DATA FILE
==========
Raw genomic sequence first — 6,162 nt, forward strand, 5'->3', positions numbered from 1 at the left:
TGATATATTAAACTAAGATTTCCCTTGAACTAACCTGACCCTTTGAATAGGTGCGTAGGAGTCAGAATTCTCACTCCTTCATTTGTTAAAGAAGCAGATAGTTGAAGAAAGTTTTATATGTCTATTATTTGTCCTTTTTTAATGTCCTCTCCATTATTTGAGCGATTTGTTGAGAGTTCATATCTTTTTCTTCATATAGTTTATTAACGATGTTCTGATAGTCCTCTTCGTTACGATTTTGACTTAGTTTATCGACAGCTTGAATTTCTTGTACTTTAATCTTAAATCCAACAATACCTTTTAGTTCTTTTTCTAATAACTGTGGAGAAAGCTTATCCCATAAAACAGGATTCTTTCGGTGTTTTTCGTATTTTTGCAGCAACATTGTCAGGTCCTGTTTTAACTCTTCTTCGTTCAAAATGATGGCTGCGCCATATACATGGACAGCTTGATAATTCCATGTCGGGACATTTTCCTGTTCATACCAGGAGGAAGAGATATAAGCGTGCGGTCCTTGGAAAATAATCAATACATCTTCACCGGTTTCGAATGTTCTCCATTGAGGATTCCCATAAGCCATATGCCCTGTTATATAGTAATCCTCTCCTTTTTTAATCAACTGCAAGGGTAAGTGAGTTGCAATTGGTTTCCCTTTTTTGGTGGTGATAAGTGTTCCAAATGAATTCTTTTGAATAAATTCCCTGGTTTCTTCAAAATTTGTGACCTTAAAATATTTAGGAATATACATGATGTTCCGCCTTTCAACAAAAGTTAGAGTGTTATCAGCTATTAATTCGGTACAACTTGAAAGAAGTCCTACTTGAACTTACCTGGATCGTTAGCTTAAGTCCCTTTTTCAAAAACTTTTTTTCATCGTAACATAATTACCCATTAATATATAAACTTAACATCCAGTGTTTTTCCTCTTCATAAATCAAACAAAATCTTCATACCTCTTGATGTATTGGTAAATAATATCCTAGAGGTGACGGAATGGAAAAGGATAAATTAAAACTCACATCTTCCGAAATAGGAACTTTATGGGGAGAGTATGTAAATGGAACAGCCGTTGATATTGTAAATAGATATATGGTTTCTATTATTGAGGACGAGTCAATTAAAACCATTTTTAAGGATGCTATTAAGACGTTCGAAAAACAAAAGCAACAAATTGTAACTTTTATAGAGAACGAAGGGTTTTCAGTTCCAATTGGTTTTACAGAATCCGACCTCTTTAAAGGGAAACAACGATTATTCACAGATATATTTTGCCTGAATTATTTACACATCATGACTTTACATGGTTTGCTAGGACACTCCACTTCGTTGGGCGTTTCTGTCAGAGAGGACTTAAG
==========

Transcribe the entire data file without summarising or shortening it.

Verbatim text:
Raw genomic sequence first — 6,162 nt, forward strand, 5'->3', positions numbered from 1 at the left:
TGATATATTAAACTAAGATTTCCCTTGAACTAACCTGACCCTTTGAATAGGTGCGTAGGAGTCAGAATTCTCACTCCTTCATTTGTTAAAGAAGCAGATAGTTGAAGAAAGTTTTATATGTCTATTATTTGTCCTTTTTTAATGTCCTCTCCATTATTTGAGCGATTTGTTGAGAGTTCATATCTTTTTCTTCATATAGTTTATTAACGATGTTCTGATAGTCCTCTTCGTTACGATTTTGACTTAGTTTATCGACAGCTTGAATTTCTTGTACTTTAATCTTAAATCCAACAATACCTTTTAGTTCTTTTTCTAATAACTGTGGAGAAAGCTTATCCCATAAAACAGGATTCTTTCGGTGTTTTTCGTATTTTTGCAGCAACATTGTCAGGTCCTGTTTTAACTCTTCTTCGTTCAAAATGATGGCTGCGCCATATACATGGACAGCTTGATAATTCCATGTCGGGACATTTTCCTGTTCATACCAGGAGGAAGAGATATAAGCGTGCGGTCCTTGGAAAATAATCAATACATCTTCACCGGTTTCGAATGTTCTCCATTGAGGATTCCCATAAGCCATATGCCCTGTTATATAGTAATCCTCTCCTTTTTTAATCAACTGCAAGGGTAAGTGAGTTGCAATTGGTTTCCCTTTTTTGGTGGTGATAAGTGTTCCAAATGAATTCTTTTGAATAAATTCCCTGGTTTCTTCAAAATTTGTGACCTTAAAATATTTAGGAATATACATGATGTTCCGCCTTTCAACAAAAGTTAGAGTGTTATCAGCTATTAATTCGGTACAACTTGAAAGAAGTCCTACTTGAACTTACCTGGATCGTTAGCTTAAGTCCCTTTTTCAAAAACTTTTTTTCATCGTAACATAATTACCCATTAATATATAAACTTAACATCCAGTGTTTTTCCTCTTCATAAATCAAACAAAATCTTCATACCTCTTGATGTATTGGTAAATAATATCCTAGAGGTGACGGAATGGAAAAGGATAAATTAAAACTCACATCTTCCGAAATAGGAACTTTATGGGGAGAGTATGTAAATGGAACAGCCGTTGATATTGTAAATAGATATATGGTTTCTATTATTGAGGACGAGTCAATTAAAACCATTTTTAAGGATGCTATTAAGACGTTCGAAAAACAAAAGCAACAAATTGTAACTTTTATAGAGAACGAAGGGTTTTCAGTTCCAATTGGTTTTACAGAATCCGACCTCTTTAAAGGGAAACAACGATTATTCACAGATATATTTTGCCTGAATTATTTACACATCATGACTTTACATGGTTTGCTAGGACACTCCACTTCGTTGGGCGTTTCTGTCAGAGAGGACTTAAG